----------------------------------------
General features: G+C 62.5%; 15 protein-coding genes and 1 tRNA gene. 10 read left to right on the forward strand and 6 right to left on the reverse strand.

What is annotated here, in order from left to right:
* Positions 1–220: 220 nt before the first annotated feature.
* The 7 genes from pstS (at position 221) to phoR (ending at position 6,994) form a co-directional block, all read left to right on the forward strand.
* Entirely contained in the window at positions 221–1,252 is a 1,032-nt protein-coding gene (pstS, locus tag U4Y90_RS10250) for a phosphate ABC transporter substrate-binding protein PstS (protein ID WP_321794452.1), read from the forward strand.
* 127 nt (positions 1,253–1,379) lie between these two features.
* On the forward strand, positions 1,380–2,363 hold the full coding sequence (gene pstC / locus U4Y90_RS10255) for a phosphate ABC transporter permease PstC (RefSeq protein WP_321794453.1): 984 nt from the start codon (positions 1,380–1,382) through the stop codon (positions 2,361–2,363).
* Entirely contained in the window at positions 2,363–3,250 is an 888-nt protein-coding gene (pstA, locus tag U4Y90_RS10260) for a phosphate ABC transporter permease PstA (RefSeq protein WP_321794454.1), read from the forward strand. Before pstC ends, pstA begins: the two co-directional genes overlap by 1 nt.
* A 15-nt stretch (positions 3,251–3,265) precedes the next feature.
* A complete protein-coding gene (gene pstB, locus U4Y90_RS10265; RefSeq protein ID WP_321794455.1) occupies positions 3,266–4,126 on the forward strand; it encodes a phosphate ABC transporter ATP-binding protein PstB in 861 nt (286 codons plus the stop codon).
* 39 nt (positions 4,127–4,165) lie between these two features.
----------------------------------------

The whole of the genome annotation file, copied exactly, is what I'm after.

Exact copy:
General features: G+C 62.5%; 15 protein-coding genes and 1 tRNA gene. 10 read left to right on the forward strand and 6 right to left on the reverse strand.

What is annotated here, in order from left to right:
* Positions 1–220: 220 nt before the first annotated feature.
* The 7 genes from pstS (at position 221) to phoR (ending at position 6,994) form a co-directional block, all read left to right on the forward strand.
* Entirely contained in the window at positions 221–1,252 is a 1,032-nt protein-coding gene (pstS, locus tag U4Y90_RS10250) for a phosphate ABC transporter substrate-binding protein PstS (protein ID WP_321794452.1), read from the forward strand.
* 127 nt (positions 1,253–1,379) lie between these two features.
* On the forward strand, positions 1,380–2,363 hold the full coding sequence (gene pstC / locus U4Y90_RS10255) for a phosphate ABC transporter permease PstC (RefSeq protein WP_321794453.1): 984 nt from the start codon (positions 1,380–1,382) through the stop codon (positions 2,361–2,363).
* Entirely contained in the window at positions 2,363–3,250 is an 888-nt protein-coding gene (pstA, locus tag U4Y90_RS10260) for a phosphate ABC transporter permease PstA (RefSeq protein WP_321794454.1), read from the forward strand. Before pstC ends, pstA begins: the two co-directional genes overlap by 1 nt.
* A 15-nt stretch (positions 3,251–3,265) precedes the next feature.
* A complete protein-coding gene (gene pstB, locus U4Y90_RS10265; RefSeq protein ID WP_321794455.1) occupies positions 3,266–4,126 on the forward strand; it encodes a phosphate ABC transporter ATP-binding protein PstB in 861 nt (286 codons plus the stop codon).
* 39 nt (positions 4,127–4,165) lie between these two features.